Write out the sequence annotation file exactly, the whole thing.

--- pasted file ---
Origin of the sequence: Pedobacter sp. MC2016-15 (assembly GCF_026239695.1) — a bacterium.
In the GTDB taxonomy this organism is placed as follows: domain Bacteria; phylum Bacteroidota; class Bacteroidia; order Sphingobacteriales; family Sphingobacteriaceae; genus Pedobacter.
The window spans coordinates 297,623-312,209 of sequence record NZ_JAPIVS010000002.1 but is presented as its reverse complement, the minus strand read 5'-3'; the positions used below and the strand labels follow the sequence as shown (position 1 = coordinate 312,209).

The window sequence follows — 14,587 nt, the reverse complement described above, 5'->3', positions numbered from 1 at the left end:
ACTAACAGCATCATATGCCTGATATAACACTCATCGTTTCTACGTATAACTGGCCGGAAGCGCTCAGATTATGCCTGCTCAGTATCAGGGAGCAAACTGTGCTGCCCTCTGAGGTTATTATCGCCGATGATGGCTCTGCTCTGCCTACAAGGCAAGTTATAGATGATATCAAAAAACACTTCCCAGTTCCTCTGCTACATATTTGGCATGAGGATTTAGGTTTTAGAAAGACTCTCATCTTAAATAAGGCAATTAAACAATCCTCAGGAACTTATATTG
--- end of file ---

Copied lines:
Origin of the sequence: Pedobacter sp. MC2016-15 (assembly GCF_026239695.1) — a bacterium.
In the GTDB taxonomy this organism is placed as follows: domain Bacteria; phylum Bacteroidota; class Bacteroidia; order Sphingobacteriales; family Sphingobacteriaceae; genus Pedobacter.
The window spans coordinates 297,623-312,209 of sequence record NZ_JAPIVS010000002.1 but is presented as its reverse complement, the minus strand read 5'-3'; the positions used below and the strand labels follow the sequence as shown (position 1 = coordinate 312,209).

The window sequence follows — 14,587 nt, the reverse complement described above, 5'->3', positions numbered from 1 at the left end:
ACTAACAGCATCATATGCCTGATATAACACTCATCGTTTCTACGTATAACTGGCCGGAAGCGCTCAGATTATGCCTGCTCAGTATCAGGGAGCAAACTGTGCTGCCCTCTGAGGTTATTATCGCCGATGATGGCTCTGCTCTGCCTACAAGGCAAGTTATAGATGATATCAAAAAACACTTCCCAGTTCCTCTGCTACATATTTGGCATGAGGATTTAGGTTTTAGAAAGACTCTCATCTTAAATAAGGCAATTAAACAATCCTCAGGAACTTATATTG